Abstract: Due to the large social costs of juvenile crime, policymakers have long been concerned about its causes. In the 2009-10 school year, the State of Hawaii responded to fiscal strains by furloughing all school teachers employed by the Department of Education and cancelling class for seventeen instructional days. We examine the effects of this unusually short school year to draw conclusions about the relationship of time in school with juvenile crime rates. We calculate marginal effects from a negative binomial model and find that time off from school is associated with significantly fewer juvenile assault and drug-related arrests, although there are no changes in other types of crimes, such as burglaries. These results differ by region of the island and by average household incomes.
    Keywords: Education, Crime, Inequality
    JEL: J08 I24
    Date: 2013–08
  6. By: Fève, P.; Matheron, J.; Sahuc,J-G.
    Abstract: This paper studies the local dynamic properties of a simple general equilibrium model with Social VAT. Strict balanced budget rules often lead to real indeterminacy of aggregate equilibrium, leaving room for «sunspots» fluctuations. In a closed-economy setup, social VAT escapes this property and only reduces the aggregate labor supply elasticity. However, the quantitative effects are weak.
    Keywords: Macroeconomic stability, Social VAT, Labor supply elasticity, Aggregate fluctuations.
    JEL: E32 E62
    Date: 2013
  7. By: Dan Breznitz; Amos Zehavi
    Abstract: Despite the fact that the distributional impact of innovation has been recognized in the social science literature, hardly any work has been done on the distributional politics of innovation policy. This study offers a first step in this direction as well as asking whether a government’s ideology affects innovation policy from a distributional viewpoint. The paper uses both qualitative case study method and a statistical analysis of government R&D outlays for social purposes in twenty-six countries. In terms of innovation policy, neo-corporatist interest group representation is linked to relatively equitable public R&D investment and left-oriented governments are more likely to invest in social innovation than their rightist counterparts. Nevertheless, governments rarely consider innovation policy in distributive terms. Despite the significant distributional implications of innovation, it remains depoliticized in policy making.
    JEL: O38 D63 P50
    Date: 2013
  8. By: Goli, Srinivas; Perianayagam , Arokiasamy; Bhemeshawar, Reddy
    Abstract: The purpose of this paper is to examine the progress in socioeconomic conditions across the major states of India by using convergence hypothesis. Earlier studies that examined regional disparities of development used per capita State Net Domestic Product (SNDP) as an important proxy for assessing human well-being. This study attempts a more comprehensive assessment of socioeconomic convergence in terms of critical indicators of economic inequality, poverty ratios, literacy rate and Human Development Index (HDI) along with per capita SNDP. The results reveal that in the period between 1981 and 2011, statistically significant absolute and conditional Beta (β)-convergence in literacy rates and HDI have been observed but only conditional β-convergence has been evident in case of per capita SNDP and poverty ratios. β-convergence estimates for the recent period (post-2001) show, a divergence in per capita SNDP and poverty ratios but convergence in literacy rates and HDI. Kernel density plots for socioeconomic indicators show the existence of convergence clubs but not absolute convergence among all the major states. Thus, this study suggests that use of the non-parametric convergence measures is crucial to gain more clear insights on socioeconomic progress and to identify the short-term divergent paths.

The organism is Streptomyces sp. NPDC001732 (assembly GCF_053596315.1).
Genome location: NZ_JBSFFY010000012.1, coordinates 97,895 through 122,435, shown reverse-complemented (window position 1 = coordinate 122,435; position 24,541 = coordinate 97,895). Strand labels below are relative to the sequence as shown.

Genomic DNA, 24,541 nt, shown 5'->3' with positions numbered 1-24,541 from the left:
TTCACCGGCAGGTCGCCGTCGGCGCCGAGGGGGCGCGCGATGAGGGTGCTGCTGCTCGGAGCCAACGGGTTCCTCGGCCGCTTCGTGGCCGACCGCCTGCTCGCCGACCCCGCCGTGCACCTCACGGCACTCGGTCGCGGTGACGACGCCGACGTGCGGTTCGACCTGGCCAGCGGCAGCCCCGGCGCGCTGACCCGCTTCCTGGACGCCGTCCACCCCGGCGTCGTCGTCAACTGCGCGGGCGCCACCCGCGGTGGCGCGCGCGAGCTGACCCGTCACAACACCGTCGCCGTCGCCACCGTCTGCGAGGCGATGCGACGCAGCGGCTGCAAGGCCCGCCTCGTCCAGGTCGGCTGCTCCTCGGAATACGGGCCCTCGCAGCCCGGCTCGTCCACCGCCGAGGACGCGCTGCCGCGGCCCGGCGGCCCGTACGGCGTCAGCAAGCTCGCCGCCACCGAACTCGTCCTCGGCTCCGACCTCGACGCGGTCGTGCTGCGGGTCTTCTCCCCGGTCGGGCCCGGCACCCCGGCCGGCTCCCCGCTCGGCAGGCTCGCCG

Keywords: Convergence, Divergence, Socioeconomic progress, India
    JEL: N95 R1 R11
    Date: 2013–06–01
  9. By: Drydakis, Nick (Anglia Ruskin University)
    Abstract: The purpose of this study is to estimate whether sexual activity is associated with wages, and also to estimate potential interactions between individuals' characteristics, wages and sexual activity. The central hypothesis behind this research is that sexual activity, like health indicators and mental well-being, may be thought of as part of an individual's set of productive traits that affect wages. Using two stage estimations we examine the relationship between adult sexual activity and wages. We estimate that there is a monotonic relationship between the frequency of sexual activity and wage returns, whilst the returns to sexual activity are higher for those between 26 and 50 years of age. In addition, heterosexuals' sexual activity does not seem to provide higher or lower wage returns than that of homosexuals, but wages are higher for those health-impaired employees who are sexually active. Over-identification tests, robustness checks, falsification tests, as well as, decomposition analysis and sample selection modelling enhance the study's strength. Contemporary social analysis suggests that health, cognitive and non-cognitive skills and personality are important factors that affect the wage level. Sexual activity may also be of interest to social scientists, since sexual activity is considered to be a barometer for health, quality of life, well-being and happiness. The paper adds to the literature on the importance of unobserved characteristics in determining labour market outcomes.
    Keywords: sexual activity, wages, endogeneity, sample selection, decompositions
    JEL: J10 J30 J24
    Date: 2013–07
  10. By: Knoll, Martin
    Abstract: The Heavily Indebted Poor Countries Initiative (HIPCI) and the Multilateral Debt Relief Initiative (MDRI) were both implemented based on an assumption derived from the debt overhang hypothesis - that is, that the removal of excessive debt burdens would help to boost investment and economic growth. Using a quasi-experimental research design to compare the performance of investment and growth between LICs that have benefited from HIPCI and MDRI and those that have not, this study assesses whether the two programs have yielded the expected effects. The results indicate that while debt relief programmes have led to higher private-sector investment in beneficiary countries, they have not had any effect on public sector investment and growth. While the reasons for this outcome are not entirely clear, assumptions concerning the benefits that accrue to LICs as a result of debt relief appear to be in doubt. --
    Date: 2013